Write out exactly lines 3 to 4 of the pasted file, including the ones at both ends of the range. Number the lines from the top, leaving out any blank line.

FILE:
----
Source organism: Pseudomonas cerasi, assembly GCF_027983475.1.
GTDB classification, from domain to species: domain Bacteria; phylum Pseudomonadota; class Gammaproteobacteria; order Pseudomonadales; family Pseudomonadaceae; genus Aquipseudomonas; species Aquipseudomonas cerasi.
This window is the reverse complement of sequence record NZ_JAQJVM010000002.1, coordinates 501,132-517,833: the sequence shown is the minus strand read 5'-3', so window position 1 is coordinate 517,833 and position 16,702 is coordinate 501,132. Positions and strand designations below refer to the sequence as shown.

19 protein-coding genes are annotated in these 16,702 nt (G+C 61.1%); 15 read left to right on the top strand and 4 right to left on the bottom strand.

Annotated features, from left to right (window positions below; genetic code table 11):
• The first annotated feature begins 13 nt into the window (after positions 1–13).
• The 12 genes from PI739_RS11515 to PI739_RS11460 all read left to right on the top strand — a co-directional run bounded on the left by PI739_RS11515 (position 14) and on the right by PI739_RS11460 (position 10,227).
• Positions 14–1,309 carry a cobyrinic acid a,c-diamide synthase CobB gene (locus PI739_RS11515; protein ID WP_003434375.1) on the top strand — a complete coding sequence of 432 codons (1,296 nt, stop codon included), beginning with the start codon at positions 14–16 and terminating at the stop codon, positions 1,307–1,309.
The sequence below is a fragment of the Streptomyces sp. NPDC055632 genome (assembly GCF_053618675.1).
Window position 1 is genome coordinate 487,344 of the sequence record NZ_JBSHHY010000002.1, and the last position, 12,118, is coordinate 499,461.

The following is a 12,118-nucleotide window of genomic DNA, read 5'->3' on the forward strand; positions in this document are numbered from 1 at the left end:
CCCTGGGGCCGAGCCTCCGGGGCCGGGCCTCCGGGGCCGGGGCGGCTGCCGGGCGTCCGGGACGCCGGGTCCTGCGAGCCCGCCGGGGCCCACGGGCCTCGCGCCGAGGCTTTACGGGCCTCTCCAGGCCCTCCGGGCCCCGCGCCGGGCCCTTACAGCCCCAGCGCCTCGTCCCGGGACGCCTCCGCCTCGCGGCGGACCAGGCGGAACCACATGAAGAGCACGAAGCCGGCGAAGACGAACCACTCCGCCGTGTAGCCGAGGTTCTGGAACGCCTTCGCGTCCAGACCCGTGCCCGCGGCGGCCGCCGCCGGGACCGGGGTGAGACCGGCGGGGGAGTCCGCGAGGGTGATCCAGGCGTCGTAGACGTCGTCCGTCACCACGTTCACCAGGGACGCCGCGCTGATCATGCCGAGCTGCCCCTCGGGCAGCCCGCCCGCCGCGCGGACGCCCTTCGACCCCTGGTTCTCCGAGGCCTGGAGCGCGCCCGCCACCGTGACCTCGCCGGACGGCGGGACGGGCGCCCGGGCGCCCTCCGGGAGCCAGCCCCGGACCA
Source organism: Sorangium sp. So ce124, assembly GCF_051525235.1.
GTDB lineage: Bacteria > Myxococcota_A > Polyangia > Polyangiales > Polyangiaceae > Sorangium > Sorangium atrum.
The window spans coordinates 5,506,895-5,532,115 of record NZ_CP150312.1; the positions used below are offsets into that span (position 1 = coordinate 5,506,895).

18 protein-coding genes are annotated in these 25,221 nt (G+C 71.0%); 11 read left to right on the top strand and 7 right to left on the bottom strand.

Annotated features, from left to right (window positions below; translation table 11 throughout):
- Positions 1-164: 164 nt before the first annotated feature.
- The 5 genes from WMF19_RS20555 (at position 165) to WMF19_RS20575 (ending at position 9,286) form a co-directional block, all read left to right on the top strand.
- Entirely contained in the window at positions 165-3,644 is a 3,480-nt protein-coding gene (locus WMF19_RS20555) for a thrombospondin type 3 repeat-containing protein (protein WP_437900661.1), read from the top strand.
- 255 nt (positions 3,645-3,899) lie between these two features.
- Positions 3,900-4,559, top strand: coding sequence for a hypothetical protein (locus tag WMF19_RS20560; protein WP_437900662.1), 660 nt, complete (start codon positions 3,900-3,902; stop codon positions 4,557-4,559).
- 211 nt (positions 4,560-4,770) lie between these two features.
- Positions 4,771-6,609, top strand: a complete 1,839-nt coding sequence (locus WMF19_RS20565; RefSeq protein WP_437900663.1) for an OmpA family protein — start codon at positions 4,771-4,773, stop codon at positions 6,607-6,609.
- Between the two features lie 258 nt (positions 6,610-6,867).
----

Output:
This window is the reverse complement of sequence record NZ_JAQJVM010000002.1, coordinates 501,132-517,833: the sequence shown is the minus strand read 5'-3', so window position 1 is coordinate 517,833 and position 16,702 is coordinate 501,132. Positions and strand designations below refer to the sequence as shown.

19 protein-coding genes are annotated in these 16,702 nt (G+C 61.1%); 15 read left to right on the top strand and 4 right to left on the bottom strand.